For instance, the new PXF session format shuns company branding and is instead named the “Production Exchange Format.” The advisory councils are made up of customers that represent a cross-section of the user base and are charged with helping the company set future direction. Avid appears to be taking steps to address the changing marketplace as well as how it relates to customers, but only time will reveal whether the company is committed to making these changes work.
DTV AUDIO GROUP
The DTV Audio Group meeting is always an interesting event with lively discussions from people working on the bleeding edge of audio for television.
This year’s meeting included presentations on IP audio infrastructure for the 2014 World Cup, AES67 adoption followed by an audio-over-IP interoperability panel, audio for the Sochi Olympics, a 3D audio case study and an overview of advanced music delivery formats.
The discussion I found most interesting was on object-oriented audio. While there was some discussion of immersion, virtually everyone on the panel agreed that when object-oriented audio does arrive it will be to deliver personalization and solve regulation-related issues first.
For instance, rather than riding the coattails of the primary language broadcast, alternate language voice or descriptive audio services could simply replace the primary language while maintaining the full surround image. Value-added services such as director’s commentary could accompany a movie or television program.
Driving all of these new capabilities and services will be more robust metadata than we currently have and it seems unlikely that any system with so many options and channels could function without it. There were some concerns expressed about this new technology including whether broadcasters will be willing to spend money on these new services and whether production of content containing them can be done affordably.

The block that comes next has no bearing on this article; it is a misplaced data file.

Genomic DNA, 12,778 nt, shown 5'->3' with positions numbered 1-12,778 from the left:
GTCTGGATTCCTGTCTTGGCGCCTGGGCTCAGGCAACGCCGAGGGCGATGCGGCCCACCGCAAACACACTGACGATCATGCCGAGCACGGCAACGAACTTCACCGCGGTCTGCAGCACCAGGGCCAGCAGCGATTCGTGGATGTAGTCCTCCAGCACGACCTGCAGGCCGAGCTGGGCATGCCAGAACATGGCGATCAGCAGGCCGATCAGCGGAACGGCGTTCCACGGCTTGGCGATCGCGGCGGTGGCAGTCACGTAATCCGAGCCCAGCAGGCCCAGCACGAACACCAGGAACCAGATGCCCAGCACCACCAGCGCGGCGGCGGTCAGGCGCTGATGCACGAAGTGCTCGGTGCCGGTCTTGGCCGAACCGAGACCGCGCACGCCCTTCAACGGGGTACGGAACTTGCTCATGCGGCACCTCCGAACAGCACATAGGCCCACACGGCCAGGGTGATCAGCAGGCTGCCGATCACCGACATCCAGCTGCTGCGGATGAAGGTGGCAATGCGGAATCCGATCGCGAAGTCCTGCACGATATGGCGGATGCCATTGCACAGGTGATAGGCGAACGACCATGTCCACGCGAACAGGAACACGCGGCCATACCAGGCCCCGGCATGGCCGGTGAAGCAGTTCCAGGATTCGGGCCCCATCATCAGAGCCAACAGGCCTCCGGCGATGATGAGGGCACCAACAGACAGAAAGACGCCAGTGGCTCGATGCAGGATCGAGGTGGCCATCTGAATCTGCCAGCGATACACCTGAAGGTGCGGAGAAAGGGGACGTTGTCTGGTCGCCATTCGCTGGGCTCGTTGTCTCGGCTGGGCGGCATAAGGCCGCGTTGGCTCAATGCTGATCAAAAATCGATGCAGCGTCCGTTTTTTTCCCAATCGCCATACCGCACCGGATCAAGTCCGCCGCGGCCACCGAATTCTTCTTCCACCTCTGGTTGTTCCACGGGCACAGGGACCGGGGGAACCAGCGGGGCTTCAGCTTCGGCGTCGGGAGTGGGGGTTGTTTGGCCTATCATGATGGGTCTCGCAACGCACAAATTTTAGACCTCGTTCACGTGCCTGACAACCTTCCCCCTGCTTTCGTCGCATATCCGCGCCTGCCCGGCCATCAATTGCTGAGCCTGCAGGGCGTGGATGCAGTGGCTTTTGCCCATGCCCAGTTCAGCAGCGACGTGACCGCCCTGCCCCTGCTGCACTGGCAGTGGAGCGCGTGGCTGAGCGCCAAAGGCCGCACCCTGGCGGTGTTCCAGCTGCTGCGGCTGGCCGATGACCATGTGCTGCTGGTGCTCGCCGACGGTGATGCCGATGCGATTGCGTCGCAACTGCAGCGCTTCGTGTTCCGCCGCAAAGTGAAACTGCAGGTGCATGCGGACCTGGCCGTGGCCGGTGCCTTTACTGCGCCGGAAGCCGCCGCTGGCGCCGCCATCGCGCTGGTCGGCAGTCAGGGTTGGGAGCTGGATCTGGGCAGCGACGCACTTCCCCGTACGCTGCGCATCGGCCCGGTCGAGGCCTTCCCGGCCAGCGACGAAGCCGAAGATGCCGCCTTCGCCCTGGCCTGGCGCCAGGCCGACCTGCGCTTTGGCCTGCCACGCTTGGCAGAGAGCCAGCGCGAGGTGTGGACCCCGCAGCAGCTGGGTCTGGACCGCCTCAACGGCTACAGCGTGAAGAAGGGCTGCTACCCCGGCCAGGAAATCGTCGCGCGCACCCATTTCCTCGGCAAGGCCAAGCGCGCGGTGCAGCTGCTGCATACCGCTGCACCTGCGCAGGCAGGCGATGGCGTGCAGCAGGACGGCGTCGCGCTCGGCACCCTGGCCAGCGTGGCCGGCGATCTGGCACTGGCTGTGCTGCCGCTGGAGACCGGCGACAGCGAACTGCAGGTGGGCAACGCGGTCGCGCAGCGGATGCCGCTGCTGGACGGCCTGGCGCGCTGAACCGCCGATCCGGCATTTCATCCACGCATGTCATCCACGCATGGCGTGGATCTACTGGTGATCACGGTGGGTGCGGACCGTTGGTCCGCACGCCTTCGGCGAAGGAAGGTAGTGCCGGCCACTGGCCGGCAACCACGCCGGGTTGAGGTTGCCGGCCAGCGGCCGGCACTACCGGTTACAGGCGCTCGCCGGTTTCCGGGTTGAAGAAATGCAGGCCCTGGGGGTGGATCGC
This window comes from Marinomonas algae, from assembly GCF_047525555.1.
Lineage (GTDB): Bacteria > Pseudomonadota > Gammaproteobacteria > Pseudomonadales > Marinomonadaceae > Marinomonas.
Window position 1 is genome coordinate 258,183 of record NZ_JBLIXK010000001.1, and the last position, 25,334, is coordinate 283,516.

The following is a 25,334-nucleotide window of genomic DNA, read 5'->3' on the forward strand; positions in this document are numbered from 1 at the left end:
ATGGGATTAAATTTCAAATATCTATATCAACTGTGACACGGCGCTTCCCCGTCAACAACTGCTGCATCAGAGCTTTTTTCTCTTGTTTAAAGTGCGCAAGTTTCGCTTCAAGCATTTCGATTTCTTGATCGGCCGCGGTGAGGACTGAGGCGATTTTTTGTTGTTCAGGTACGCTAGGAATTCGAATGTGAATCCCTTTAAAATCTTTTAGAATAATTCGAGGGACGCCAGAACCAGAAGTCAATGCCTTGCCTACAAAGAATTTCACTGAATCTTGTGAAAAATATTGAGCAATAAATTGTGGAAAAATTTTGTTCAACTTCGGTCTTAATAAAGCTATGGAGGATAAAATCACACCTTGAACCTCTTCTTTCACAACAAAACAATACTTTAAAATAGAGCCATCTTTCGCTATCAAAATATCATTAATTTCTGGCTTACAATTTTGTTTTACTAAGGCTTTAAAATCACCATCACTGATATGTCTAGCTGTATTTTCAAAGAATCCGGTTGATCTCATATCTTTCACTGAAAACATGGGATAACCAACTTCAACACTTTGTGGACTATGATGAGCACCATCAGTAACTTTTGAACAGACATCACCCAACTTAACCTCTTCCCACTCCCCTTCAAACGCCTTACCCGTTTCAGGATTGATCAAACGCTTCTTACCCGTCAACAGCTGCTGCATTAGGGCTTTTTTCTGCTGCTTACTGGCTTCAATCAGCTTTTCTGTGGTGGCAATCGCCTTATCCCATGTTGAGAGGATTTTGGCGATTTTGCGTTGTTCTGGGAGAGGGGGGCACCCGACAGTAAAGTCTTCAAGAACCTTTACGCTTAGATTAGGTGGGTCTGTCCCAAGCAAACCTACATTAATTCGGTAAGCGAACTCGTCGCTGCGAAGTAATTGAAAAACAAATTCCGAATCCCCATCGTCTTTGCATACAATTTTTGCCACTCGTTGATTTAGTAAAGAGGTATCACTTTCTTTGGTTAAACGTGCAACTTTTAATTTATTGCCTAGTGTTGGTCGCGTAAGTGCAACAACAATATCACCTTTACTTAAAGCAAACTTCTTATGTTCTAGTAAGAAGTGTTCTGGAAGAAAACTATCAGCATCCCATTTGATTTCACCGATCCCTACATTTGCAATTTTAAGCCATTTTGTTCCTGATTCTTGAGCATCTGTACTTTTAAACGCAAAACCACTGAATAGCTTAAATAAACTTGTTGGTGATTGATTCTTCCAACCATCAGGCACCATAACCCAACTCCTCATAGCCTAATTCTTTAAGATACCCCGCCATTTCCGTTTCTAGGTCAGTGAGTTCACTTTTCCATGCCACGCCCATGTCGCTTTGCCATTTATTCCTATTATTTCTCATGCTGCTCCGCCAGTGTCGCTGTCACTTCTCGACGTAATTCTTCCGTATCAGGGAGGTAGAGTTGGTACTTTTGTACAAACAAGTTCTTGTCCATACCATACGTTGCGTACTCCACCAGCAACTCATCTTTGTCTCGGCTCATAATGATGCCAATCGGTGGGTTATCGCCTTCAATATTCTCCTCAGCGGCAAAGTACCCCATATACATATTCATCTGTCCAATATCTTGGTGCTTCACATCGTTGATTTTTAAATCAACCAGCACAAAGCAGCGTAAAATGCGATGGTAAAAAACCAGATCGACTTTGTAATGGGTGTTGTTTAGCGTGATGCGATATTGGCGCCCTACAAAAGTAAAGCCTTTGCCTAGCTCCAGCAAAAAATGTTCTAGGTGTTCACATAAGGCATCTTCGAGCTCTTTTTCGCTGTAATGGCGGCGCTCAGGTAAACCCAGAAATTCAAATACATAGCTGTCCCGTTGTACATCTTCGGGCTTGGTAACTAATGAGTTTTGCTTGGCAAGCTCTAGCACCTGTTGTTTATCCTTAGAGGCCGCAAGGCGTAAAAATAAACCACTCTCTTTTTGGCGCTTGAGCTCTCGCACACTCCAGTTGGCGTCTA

When I finally made it to the NAB Show I found an encouraging trend taking shape through the widespread adoption of the AES67 Audio-Over-IP interoperability standard. It seemed to be everywhere and it was a pleasure to see.
Yamaha Nuage accelerator card Dante, Ravenna and LiveWire, although competing technologies, have all announced AES67-compatibility and manufacturers are hopping on board as a result.
One of the most surprising developments regarding AES67 was Calrec’s announcement that they are partnering with Ravenna after holding off to see if audio-over-IP was going to catch on. Joining the Ravenna camp along with Calrec are Digigram, with their PCIe card; and Telos, with a compatibility mode for LiveWire. We also saw AES-67 compatible audio gear from Wheatstone with the Dimension Three and Series Four consoles.
New additions to the Dante partners include Studio Technologies, who introduced the new Model 214 announcer box; and Yamaha, with their Nuage accelerator card.
There are still some audio-over-IP technologies that are not AES67-compatible, but it was nice to see so many of the major manufacturers are now supporting the standard.
It will be interesting to see how these technologies and issues fare between now and the 2015 NAB Show Week.
Jay Yeary is a member of the Avid Products and Solutions Council, the DTV Audio Group, and AES working group SC-02-12. He can be reached through TV Technology or via Twitter at @TVTechJay